RACC Blog

Response: Ryan Deckert

For the spring 2018 primary election, RACC distributed a questionnaire to all candidates running for Portland City Council; Clackamas, Multnomah and Washington County Boards of Commissioners; and Metro Council. Each candidate was asked five questions on March 13 or 14, and given the opportunity to respond by March 30 when this story was first published.  RACC will continue to publish responses from candidates even after the deadline has passed.

Here are the responses provided by Ryan Deckert, running for Washington County Chair. All responses are reprinted verbatim from what the candidates sent us.

 


 

RACC: In what specific ways have you supported arts and culture in Washington County?

RD: I support the arts in Washington County every day as a patron, citizen, donor and human being.  In the next week, my family will attend two plays – one at the Beaverton Library as part of the Beaverton Civic Theatre’s 2018 season and then Hamilton at Keller Auditorium.  Last week, I chaperoned my daughters elementary class to Oregon Children’s Theater rendition of Casius Clay.  We are regular attendees to musical concerts, theater and art shows.

One of the reasons I am running for Washington County Chair is to foster a greater sense of place and community in the county. A first order of business is how we design neighborhoods ensuring we have community centers, public spaces, parks and transportation options.  Central to a well planned community is ensuring the arts are integrated into all aspects of design providing that richness of creativity, freedom and expression.

 

RACC: Artists and arts organizations add measurable value to our region’s economy, our education system and our quality of life. Yet there are a number of pressing needs in Washington County that often compete with arts and culture for attention and investment. How would YOU describe the importance of arts and culture in our community, and what should Washington County be doing to support this sector?

RD: I do not view artists and arts organization in competition with human services, libraries, transportation..etc.  The arts are integral to a full human experience and public investment often is the only life line to ensure all citizens have access to their full potential not just those who can afford tickets to an exhibit or show.  Perhaps the best bumper sticker ever summed this up:  art saves lives.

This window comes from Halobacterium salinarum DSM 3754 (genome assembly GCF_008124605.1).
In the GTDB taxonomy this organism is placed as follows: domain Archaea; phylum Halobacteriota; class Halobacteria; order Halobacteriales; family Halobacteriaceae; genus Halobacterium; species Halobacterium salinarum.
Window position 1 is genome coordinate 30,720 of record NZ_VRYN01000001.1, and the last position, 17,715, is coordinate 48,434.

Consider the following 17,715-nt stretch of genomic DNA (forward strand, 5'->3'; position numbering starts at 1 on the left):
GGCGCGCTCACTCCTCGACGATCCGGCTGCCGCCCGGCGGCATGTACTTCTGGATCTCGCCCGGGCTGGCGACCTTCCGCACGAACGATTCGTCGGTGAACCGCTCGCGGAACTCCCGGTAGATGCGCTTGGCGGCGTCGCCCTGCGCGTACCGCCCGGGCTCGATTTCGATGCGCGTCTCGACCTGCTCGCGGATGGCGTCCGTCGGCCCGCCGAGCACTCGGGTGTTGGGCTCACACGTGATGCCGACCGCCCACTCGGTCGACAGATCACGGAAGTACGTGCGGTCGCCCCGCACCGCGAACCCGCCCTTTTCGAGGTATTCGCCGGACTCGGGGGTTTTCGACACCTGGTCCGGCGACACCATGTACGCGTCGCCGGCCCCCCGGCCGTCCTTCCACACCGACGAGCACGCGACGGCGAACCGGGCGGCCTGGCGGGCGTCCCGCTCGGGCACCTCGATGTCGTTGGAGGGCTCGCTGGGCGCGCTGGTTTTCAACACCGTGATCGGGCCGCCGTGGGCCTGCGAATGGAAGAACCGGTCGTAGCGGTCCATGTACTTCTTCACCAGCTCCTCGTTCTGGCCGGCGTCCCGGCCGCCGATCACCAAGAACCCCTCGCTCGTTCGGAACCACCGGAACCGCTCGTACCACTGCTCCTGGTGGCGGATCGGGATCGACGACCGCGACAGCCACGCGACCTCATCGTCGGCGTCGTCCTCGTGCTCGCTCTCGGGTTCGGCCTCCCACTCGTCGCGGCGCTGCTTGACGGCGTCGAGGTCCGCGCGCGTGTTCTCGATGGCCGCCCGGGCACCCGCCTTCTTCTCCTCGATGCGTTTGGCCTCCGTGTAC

I will reverse Washington County’s regrettable distinction as the lowest per capita supporter of arts organizations among Oregon’s 37 counties.  Washington County is the most ethnically diverse county in Oregon, the economic engine of the state and on path to be the most populated county in the state.  Part of modernizing the county will be to reverse our outdated track record of ignoring investment in artists and arts organizations as fundamental to a well-rounded community.

One of my first accomplishments as a state senator was to restore arts and music funding to K-12 schools in Oregon.

 

RACC: Washington County is currently moving forward with development of a $46 million events center at the Washington County Fairgrounds. Do you believe there is a place for the arts in future development of the fairgrounds site? 

RD: I believe the arts should be included (or at least considered) in all projects/programs Washington County invests in – including the new events center at the Fairgrounds.  I have many questions surrounding the $46 million events center but incorporating the arts will not be one of them.  A hallmark of my service will be to change the culture at the county with respect to the centrality of artists and expression in the mission (and daily work) of our county.

 

RACC: Washington County does not currently have a percent-for-art program. Would you support the development of a program to support more art at public facilities? 

RD: I have generally been very supportive of the 1% for arts and am open to incorporating that into projects/programs in Washington County.  I am certainly committed to dramatically increasing funding for artists and arts organizations as we modernize Washington County.

 

RACC: What are some of your other priorities for Washington County that would be of interest to artists, arts organizations and arts educators in our community?